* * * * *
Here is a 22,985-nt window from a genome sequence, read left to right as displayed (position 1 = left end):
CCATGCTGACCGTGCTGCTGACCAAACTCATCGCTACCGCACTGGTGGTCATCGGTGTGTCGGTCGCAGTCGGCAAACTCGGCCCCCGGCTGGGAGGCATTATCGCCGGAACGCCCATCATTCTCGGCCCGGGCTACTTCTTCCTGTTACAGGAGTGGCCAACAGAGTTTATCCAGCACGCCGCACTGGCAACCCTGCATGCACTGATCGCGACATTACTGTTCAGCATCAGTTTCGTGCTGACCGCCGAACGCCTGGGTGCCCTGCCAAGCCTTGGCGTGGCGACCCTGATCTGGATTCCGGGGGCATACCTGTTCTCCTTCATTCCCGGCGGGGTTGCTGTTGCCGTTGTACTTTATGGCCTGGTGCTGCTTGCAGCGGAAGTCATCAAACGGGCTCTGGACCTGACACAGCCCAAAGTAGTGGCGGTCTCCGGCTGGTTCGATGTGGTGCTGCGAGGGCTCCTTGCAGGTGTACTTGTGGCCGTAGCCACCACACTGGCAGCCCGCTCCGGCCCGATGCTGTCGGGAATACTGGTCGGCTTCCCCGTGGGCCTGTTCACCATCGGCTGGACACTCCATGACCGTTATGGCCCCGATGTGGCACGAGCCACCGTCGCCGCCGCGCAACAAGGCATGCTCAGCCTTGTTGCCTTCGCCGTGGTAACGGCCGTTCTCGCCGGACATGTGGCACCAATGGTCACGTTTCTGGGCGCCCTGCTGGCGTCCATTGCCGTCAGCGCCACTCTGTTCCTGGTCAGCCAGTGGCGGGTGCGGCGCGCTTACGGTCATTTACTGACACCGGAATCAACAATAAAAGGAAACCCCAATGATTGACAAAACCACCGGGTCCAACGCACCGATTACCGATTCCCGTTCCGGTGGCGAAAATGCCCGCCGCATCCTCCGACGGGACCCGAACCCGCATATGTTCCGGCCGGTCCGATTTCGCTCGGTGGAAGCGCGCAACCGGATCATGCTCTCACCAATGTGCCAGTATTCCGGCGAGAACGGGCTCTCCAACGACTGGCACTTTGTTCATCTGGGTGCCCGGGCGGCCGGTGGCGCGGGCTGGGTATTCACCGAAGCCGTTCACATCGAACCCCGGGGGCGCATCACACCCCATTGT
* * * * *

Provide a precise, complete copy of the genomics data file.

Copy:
Here is a 22,985-nt window from a genome sequence, read left to right as displayed (position 1 = left end):
CCATGCTGACCGTGCTGCTGACCAAACTCATCGCTACCGCACTGGTGGTCATCGGTGTGTCGGTCGCAGTCGGCAAACTCGGCCCCCGGCTGGGAGGCATTATCGCCGGAACGCCCATCATTCTCGGCCCGGGCTACTTCTTCCTGTTACAGGAGTGGCCAACAGAGTTTATCCAGCACGCCGCACTGGCAACCCTGCATGCACTGATCGCGACATTACTGTTCAGCATCAGTTTCGTGCTGACCGCCGAACGCCTGGGTGCCCTGCCAAGCCTTGGCGTGGCGACCCTGATCTGGATTCCGGGGGCATACCTGTTCTCCTTCATTCCCGGCGGGGTTGCTGTTGCCGTTGTACTTTATGGCCTGGTGCTGCTTGCAGCGGAAGTCATCAAACGGGCTCTGGACCTGACACAGCCCAAAGTAGTGGCGGTCTCCGGCTGGTTCGATGTGGTGCTGCGAGGGCTCCTTGCAGGTGTACTTGTGGCCGTAGCCACCACACTGGCAGCCCGCTCCGGCCCGATGCTGTCGGGAATACTGGTCGGCTTCCCCGTGGGCCTGTTCACCATCGGCTGGACACTCCATGACCGTTATGGCCCCGATGTGGCACGAGCCACCGTCGCCGCCGCGCAACAAGGCATGCTCAGCCTTGTTGCCTTCGCCGTGGTAACGGCCGTTCTCGCCGGACATGTGGCACCAATGGTCACGTTTCTGGGCGCCCTGCTGGCGTCCATTGCCGTCAGCGCCACTCTGTTCCTGGTCAGCCAGTGGCGGGTGCGGCGCGCTTACGGTCATTTACTGACACCGGAATCAACAATAAAAGGAAACCCCAATGATTGACAAAACCACCGGGTCCAACGCACCGATTACCGATTCCCGTTCCGGTGGCGAAAATGCCCGCCGCATCCTCCGACGGGACCCGAACCCGCATATGTTCCGGCCGGTCCGATTTCGCTCGGTGGAAGCGCGCAACCGGATCATGCTCTCACCAATGTGCCAGTATTCCGGCGAGAACGGGCTCTCCAACGACTGGCACTTTGTTCATCTGGGTGCCCGGGCGGCCGGTGGCGCGGGCTGGGTATTCACCGAAGCCGTTCACATCGAACCCCGGGGGCGCATCACACCCCATTGT